Goin' to Kansas City: Economics Blogger Forum
I'm blogging from the Minneapolis-St. Paul airport, which is getting hammered with a snowstorm that is supposed to be the biggest of the year. If the weather cooperates, I'll leave shortly for the Economics Blogger Forum in Kansas City, sponsored by the Kauffman Foundation.
According to the Kauffman Foundation:
Economic growth is a process of innovation and technological change. In the wake of the Internet revolution of the 1990s, blogging emerged as a booming phenomenon that is manifestly creative and destructive. Blogging is entrepreneurial, to be sure, driven by individuals with either expertise or strong opinions, sometimes both. Once castigated as people in pajamas, the broad wave of bloggers has disrupted print media and even—perhaps ironically—the art and science of economics itself.
In the span of a few years, a rich and incredibly timely discussion, debate, even tutorial about the economy has emerged through blogging techniques that were unknown a decade ago and probably unimaginable by almost everyone two decades ago. Opinions and advice are available from the brightest minds—available to schoolchildren of today in ways that would have been the envy of Presidents and Kings of generations past.
The Kauffman Foundation is dedicated to the idea that entrepreneurship and innovation drive economic growth. Naturally, this new technology is a fascinating one, both for its effect on the economic research frontier, but also as an innovation in its own right.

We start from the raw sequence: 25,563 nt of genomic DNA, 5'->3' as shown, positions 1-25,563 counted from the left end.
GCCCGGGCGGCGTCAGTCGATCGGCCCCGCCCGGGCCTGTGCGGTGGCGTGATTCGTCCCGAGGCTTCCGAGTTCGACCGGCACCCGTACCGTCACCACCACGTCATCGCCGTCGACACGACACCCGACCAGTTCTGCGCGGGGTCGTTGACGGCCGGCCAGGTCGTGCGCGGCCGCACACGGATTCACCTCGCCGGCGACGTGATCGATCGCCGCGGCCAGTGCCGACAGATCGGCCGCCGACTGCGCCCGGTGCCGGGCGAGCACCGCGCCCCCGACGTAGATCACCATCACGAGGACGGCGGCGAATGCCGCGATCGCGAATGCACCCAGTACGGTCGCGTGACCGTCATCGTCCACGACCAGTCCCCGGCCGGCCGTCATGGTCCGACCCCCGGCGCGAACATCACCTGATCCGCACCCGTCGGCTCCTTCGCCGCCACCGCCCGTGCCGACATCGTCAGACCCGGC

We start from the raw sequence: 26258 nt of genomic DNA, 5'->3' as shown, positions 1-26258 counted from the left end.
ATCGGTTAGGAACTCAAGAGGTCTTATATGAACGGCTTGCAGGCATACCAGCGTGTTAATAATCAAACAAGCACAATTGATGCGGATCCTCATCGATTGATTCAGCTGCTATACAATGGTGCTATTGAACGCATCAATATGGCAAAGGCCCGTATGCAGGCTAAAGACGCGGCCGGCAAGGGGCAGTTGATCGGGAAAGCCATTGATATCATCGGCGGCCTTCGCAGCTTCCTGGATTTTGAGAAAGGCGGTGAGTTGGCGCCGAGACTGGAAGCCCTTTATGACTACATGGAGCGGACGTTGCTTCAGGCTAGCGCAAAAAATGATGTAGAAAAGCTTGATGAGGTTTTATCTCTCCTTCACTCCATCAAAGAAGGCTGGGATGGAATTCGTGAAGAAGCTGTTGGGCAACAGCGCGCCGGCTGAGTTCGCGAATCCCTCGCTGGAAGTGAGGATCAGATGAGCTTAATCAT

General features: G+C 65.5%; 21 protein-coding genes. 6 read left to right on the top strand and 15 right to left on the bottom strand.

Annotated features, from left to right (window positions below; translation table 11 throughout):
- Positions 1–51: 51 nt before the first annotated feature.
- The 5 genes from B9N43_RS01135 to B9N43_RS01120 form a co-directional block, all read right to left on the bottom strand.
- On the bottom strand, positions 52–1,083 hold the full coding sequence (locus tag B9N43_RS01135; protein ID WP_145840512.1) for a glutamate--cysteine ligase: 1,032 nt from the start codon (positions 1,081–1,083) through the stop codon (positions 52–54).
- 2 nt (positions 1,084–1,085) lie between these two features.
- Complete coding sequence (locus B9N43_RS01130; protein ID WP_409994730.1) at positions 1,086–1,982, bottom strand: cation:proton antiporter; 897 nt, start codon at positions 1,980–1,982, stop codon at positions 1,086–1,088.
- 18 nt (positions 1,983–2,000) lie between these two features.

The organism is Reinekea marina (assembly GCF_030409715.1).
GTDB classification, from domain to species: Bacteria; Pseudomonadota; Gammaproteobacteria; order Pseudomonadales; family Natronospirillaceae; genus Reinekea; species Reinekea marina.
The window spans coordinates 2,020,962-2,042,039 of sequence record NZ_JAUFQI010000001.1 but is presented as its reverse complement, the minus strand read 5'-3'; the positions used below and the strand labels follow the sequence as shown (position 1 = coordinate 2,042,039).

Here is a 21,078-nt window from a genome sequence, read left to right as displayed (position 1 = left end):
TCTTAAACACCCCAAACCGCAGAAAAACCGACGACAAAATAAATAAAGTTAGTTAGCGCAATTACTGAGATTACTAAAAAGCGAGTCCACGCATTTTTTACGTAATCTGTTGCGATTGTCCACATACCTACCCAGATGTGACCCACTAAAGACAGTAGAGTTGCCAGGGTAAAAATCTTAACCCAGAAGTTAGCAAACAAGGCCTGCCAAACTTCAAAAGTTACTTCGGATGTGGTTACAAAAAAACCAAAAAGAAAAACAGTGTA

On February 27, 2009, the Kauffman Foundation is hosting the first ever physical conference for economics bloggers at the Foundation headquarters in Kansas City, Missouri. Participants include famous independent bloggers such as Matthew Yglesias, Tyler Cowen, Mike “Mish” Shedlock, Robert X. Cringely, and Mark Thoma as well as distinguished economics journalists such as Amity Shlaes, Steve Malanga, Michael Mandel, Brian Carney, and keynote speaker David Warsh.
Some of the topics to be discussed there include "Is Journalism Dead," "The 2009 Recession and Entrepreneurship," and "Internet Impact on Academic Scholarship: What is the Impact of a Wired World on Publishing and Research?"
In regard to the first topic, the WSJ reported today:
Denver's Rocky Mountain News will publish its final edition on Friday, E.W. Scripps said, illustrating the accelerating decline of the newspaper industry. Scripps said it was unable to find a buyer to preserve the 150-year-old daily.
Earlier this week, Hearst Corp. said it may close the San Francisco Chronicle unless it can quickly slash costs. Four newspaper owners have filed for bankruptcy protection since December: Tribune Co., owner of the Chicago Tribune and the Los Angeles Times; the closely held Star Tribune paper in Minneapolis; the parent company of the Philadelphia Inquirer and the Philadelphia Daily News; and New Haven Register owner Journal Register Co.
HT: Bob Wright for the WSJ story